Target ID - CDI Labs Applications

Empowering Drug Discovery and Development

Understand how a compound or molecule of interest interacts with human proteins at a proteome-wide scale.

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HuProt™ Microarray Can Identify the Biological Pathways and Mechanisms Underlying Human Disease

Target identification (ID) is a crucial step in the drug discovery and development process. It is aimed at identifying specific molecules or biological pathways that play a key role in a disease process and can be targeted by therapeutic interventions. HuProt™ is a powerful tool for target identification as it allows researchers to identify how a compound or molecule of interest interacts with human proteins at a proteome-wide scale, in a single experiment. HuProt can be used to asses protein binding to a wide variety of compounds or molecules including, proteins (protein-protein interactions), DNA, RNA, antibodies (antibody specificity studies), and many more.

Data from HuProt analysis (seromics or target identification data) can be integrated with data from other omics technologies, such as genomics, transcriptomics, and metabolomics, as part of systems biology approaches to studying complex biological systems. Integration of multi-omics data allows researchers to gain a compreensive understanding of disease mechanisms, identify novel drug targets, and develop personalized therapeutic strategies.

Protein-Protein Interactions

Protein-Protein Interactions

Featured Publication

Protein-protein interactions (PPIs) are essential for virtually all biological processes, governing cellular signaling, gene expression, metabolic pathways, and many other functions. These interactions occur when two or more proteins bind together to form complexes, enabling various cellular activities. Dysregulated PPIs are implicated in numerous diseases, including cancer, neurodegenerative disorders, infectious diseases, and autoimmune diseases. Understanding and targeting PPIs is a key strategy in today’s drug discovery process. By targeting specific interactions within PPI networks, researchers can identify novel drug targets and develop therapeutics that modulate disease-relevant pathways, ultimately leading to improved treatments and better patient care.

The featured publication demonstrates a conserved mechanism that TEAD1 trapping by mutant Lamin A/C at the nuclear membrane induces transcriptional dysregulation and structural maturation abnormality in cardiomyopathies, which can be treated through intervention in the Hippo signaling pathway. HuProt™ microarray screening identified a series of proteins more strongly bound to Q353R Lamin A/C than WT Lamin A/C. Among them, TEAD1 was shown to bind to Q353R Lamin A/C with an eightfold higher affinity than to WT Lamin A/C. This result was confirmed with Western blotting analysis.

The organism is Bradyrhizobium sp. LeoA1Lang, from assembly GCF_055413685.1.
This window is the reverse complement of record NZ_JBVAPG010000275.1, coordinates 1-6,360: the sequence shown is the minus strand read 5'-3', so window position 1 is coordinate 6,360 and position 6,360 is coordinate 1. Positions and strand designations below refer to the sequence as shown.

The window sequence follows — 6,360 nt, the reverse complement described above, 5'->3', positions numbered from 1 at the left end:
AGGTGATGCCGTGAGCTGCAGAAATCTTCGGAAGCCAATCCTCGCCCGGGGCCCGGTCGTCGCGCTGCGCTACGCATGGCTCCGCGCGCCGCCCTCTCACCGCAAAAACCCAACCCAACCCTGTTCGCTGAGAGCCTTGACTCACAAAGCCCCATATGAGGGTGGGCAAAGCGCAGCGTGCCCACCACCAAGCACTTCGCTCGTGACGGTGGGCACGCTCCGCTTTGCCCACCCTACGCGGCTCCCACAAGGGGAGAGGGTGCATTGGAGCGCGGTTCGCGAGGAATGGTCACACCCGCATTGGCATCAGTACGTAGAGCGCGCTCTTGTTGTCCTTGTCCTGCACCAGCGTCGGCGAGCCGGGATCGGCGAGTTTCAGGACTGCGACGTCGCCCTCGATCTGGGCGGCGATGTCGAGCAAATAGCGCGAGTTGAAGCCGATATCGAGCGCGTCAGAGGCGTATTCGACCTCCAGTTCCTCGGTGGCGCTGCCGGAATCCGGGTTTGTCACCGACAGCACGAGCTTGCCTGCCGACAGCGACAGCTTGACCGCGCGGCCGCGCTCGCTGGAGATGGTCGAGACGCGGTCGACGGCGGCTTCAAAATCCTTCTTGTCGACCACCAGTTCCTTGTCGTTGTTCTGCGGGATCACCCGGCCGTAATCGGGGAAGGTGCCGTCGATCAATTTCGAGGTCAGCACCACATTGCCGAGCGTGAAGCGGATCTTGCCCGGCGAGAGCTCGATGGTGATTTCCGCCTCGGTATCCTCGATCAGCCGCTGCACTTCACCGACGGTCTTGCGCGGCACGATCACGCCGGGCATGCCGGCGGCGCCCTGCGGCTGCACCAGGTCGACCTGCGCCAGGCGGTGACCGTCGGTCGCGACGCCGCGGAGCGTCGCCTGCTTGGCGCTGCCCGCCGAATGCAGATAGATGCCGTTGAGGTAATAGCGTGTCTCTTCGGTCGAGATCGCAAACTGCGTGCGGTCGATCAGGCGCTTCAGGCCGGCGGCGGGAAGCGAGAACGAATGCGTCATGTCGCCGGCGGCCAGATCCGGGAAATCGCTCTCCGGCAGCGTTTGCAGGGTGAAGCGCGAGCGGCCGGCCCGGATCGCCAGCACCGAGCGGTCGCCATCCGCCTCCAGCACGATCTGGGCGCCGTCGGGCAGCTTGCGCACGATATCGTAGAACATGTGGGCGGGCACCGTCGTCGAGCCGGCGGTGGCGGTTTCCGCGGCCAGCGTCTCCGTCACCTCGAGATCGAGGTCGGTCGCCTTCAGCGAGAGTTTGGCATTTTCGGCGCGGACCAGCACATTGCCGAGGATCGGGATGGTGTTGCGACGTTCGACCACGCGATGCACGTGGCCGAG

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Protein-Nucleic Acid Interactions

Protein-nucleic acid interactions play a fundamental role in various biological processes, including gene expression, DNA replication, transcription, translation, and RNA processing. These interactions involve proteins binding to nucleic acids, such as DNA or RNA, to regulate their function and activity. Understanding protein-nucleic acid interactions and developing strategies to modulate these interactions hold great promise for advancing our understanding of gene regulation and for developing novel therapeutics for various diseases, including cancer, genetic disorders, and infectious diseases.

In the featured publication, HuProt™ microarray was used as part of a combined bioinformatics and protein microarray-based strategy to systematically characterize the human protein-DNA interactome. The paper identified 17,718 protein-DNA interactions (PDIs) between 460 DNA motifs predicted to regulate transcription and 4,191 human proteins of various functional classes. Many known PDIs for transcription factors (TFs) were recovered along with a large number of unanticipated PDIs for known TFs, as well as for previously uncharacterized TFs.

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Target Deconvolution / Target Discovery

target-discovery

Featured Publication

Target deconvolution is a process in drug discovery and development that involves identifying the specific molecular target(s) of a monoclonal or polyclonal antibody, bioactive compound or drug candidate. This process is crucial for understanding the mechanism of action of the compound, elucidating its effects on biological pathways, and assessing its potential therapeutic applications.